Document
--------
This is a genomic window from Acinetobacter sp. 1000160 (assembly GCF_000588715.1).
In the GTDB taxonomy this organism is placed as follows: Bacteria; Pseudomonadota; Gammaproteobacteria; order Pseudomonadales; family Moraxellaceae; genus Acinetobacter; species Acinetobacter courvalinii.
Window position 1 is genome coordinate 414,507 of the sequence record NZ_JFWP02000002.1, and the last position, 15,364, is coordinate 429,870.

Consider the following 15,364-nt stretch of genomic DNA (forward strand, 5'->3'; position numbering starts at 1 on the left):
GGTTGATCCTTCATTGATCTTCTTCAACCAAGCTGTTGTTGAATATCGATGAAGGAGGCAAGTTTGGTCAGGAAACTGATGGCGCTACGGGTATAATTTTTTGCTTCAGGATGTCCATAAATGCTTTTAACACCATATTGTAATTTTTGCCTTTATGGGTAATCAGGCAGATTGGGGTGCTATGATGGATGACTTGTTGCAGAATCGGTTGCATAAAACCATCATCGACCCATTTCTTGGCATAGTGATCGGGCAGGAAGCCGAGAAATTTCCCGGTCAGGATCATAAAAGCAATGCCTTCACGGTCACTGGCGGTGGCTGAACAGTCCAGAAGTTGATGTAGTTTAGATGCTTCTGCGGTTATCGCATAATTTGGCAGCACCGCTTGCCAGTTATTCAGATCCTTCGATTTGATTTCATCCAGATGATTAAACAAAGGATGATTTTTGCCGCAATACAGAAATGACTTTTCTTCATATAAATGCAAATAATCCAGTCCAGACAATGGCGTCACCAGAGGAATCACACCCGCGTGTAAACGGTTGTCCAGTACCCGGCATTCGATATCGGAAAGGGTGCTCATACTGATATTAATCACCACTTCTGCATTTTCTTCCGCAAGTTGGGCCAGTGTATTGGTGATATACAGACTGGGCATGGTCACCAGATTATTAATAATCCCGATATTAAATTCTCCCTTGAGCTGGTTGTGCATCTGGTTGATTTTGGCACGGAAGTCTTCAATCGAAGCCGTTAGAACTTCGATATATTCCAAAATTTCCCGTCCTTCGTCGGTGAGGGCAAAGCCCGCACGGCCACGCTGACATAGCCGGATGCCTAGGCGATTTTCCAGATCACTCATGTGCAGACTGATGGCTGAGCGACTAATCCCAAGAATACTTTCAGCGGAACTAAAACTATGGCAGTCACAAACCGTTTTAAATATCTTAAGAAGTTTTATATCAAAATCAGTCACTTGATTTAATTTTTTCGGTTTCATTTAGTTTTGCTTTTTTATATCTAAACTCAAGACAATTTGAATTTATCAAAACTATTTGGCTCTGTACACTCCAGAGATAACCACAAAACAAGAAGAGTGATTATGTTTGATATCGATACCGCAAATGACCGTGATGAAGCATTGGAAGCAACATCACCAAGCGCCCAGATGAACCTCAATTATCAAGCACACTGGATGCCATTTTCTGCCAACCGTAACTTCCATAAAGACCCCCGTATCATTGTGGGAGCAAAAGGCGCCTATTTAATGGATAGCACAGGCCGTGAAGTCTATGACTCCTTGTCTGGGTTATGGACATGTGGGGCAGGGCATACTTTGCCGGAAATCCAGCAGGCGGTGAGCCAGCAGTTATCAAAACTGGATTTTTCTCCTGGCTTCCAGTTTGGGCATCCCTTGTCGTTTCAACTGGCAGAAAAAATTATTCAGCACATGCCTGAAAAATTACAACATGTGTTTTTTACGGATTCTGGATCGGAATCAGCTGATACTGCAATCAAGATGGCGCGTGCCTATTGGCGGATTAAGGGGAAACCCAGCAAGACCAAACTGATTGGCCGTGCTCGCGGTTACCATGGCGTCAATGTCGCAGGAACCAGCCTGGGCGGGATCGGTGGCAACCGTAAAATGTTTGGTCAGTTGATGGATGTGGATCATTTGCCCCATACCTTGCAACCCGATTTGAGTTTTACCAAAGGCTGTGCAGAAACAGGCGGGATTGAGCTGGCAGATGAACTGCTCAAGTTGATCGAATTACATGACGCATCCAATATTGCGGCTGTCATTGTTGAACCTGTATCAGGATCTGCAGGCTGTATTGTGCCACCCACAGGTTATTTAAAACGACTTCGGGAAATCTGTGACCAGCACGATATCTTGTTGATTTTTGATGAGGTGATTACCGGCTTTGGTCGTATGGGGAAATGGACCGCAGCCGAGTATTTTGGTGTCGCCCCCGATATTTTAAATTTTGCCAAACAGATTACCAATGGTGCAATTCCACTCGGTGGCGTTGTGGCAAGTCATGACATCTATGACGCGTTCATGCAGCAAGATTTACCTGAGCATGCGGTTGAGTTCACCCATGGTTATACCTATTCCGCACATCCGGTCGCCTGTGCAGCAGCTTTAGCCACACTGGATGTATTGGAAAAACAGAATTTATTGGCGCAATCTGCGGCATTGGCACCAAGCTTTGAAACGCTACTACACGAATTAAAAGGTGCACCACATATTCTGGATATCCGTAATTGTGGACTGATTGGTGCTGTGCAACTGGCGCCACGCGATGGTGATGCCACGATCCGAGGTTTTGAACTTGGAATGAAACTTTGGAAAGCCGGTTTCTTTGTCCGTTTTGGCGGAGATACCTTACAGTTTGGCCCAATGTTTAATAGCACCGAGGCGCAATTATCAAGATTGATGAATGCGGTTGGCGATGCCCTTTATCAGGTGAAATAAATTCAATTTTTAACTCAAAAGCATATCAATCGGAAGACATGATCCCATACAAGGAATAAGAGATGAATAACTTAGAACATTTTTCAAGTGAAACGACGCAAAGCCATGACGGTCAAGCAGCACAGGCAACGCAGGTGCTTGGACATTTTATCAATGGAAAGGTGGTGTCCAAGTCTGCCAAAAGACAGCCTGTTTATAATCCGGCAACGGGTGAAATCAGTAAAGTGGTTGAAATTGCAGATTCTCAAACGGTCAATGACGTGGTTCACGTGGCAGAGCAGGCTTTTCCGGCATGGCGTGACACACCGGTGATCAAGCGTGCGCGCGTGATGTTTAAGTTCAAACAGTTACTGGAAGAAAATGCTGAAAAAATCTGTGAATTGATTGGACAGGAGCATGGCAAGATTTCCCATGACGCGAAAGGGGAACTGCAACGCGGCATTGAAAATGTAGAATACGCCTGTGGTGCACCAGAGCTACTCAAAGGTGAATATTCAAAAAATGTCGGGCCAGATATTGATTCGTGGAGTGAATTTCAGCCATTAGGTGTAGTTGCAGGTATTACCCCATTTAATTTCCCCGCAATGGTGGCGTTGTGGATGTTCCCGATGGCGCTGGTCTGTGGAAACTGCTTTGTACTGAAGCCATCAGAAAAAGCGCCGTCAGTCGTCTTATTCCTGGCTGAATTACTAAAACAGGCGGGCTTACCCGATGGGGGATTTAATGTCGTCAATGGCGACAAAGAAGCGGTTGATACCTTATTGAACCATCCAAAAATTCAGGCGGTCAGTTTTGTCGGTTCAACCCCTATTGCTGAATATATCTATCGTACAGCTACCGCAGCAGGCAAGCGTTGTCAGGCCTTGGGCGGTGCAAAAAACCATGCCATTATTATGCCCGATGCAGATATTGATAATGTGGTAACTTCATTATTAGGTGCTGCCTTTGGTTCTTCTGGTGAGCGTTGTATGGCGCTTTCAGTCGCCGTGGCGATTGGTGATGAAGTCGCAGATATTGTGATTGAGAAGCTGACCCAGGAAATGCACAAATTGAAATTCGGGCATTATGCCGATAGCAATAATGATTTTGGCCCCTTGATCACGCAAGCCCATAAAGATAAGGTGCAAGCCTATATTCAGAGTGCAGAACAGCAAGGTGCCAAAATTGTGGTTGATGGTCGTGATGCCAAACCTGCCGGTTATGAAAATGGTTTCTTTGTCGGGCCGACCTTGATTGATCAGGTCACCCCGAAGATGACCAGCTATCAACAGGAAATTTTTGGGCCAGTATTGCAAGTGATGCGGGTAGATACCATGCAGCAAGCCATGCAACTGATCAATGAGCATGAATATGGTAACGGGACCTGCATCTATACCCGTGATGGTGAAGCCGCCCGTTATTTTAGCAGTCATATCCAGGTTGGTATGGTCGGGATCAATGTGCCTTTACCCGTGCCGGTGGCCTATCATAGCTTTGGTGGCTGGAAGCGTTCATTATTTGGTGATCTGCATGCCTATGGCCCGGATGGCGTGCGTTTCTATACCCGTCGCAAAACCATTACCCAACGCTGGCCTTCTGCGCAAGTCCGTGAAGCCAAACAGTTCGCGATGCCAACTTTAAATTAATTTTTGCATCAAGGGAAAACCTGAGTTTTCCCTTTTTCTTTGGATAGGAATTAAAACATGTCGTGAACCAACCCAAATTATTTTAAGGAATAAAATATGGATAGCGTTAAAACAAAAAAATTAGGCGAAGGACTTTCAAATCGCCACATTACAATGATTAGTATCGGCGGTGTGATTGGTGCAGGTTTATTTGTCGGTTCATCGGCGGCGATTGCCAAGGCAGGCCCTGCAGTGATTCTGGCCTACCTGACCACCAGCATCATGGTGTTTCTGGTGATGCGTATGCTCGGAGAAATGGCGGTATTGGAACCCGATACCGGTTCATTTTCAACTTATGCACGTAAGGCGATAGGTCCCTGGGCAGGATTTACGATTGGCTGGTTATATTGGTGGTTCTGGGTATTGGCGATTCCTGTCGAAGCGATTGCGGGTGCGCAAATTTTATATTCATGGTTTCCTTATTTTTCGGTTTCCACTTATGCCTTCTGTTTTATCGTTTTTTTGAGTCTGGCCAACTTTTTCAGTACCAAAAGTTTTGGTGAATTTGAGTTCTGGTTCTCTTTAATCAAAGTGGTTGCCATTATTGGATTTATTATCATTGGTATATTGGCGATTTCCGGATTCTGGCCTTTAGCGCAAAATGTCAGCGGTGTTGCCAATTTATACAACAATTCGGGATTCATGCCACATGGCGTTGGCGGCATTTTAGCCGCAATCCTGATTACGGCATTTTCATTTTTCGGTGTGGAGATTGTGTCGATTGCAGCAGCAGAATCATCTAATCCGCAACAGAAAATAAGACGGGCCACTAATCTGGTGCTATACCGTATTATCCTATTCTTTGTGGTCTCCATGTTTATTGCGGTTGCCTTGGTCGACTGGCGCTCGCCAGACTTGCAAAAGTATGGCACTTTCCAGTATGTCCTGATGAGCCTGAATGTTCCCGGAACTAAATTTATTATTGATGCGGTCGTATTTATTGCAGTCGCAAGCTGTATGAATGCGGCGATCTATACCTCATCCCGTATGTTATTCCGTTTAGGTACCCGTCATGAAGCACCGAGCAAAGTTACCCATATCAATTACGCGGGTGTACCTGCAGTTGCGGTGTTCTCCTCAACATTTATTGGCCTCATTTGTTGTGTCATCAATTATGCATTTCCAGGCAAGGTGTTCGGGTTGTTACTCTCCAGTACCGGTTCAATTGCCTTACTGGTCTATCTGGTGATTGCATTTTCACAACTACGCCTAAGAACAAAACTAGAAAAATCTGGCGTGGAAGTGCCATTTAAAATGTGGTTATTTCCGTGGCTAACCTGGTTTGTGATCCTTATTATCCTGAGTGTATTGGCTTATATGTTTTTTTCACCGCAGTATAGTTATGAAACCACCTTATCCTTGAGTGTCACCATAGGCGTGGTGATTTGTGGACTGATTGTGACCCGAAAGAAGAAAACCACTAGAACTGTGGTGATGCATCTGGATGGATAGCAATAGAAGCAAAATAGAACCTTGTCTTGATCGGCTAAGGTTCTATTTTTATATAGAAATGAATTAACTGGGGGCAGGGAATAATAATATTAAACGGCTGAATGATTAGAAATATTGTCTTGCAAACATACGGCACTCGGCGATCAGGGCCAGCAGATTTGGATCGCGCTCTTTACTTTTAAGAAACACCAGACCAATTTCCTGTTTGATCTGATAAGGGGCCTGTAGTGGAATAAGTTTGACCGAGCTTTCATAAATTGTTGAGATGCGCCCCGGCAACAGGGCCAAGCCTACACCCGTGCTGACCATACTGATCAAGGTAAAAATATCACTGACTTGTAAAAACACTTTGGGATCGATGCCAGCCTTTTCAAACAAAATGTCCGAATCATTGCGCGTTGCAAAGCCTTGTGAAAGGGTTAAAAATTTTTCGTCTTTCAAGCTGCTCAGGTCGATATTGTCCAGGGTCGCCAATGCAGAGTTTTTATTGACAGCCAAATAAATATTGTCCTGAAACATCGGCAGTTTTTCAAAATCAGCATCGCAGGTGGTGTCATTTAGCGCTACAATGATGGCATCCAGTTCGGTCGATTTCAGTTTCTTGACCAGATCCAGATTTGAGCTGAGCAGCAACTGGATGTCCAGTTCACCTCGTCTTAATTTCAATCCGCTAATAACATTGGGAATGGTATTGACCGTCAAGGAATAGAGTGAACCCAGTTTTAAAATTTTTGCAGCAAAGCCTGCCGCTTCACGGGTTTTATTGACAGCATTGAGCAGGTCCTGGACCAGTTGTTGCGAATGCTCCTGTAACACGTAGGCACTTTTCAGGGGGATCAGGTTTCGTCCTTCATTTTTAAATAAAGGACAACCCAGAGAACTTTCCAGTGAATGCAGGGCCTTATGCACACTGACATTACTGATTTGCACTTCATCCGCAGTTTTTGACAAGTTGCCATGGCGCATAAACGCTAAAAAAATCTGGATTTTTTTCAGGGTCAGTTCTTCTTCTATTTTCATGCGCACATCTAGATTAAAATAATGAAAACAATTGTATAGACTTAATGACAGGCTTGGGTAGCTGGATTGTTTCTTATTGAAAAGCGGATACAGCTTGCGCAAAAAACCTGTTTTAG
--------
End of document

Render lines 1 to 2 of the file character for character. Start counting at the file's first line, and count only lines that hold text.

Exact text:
This is a genomic window from Acinetobacter sp. 1000160 (assembly GCF_000588715.1).
In the GTDB taxonomy this organism is placed as follows: Bacteria; Pseudomonadota; Gammaproteobacteria; order Pseudomonadales; family Moraxellaceae; genus Acinetobacter; species Acinetobacter courvalinii.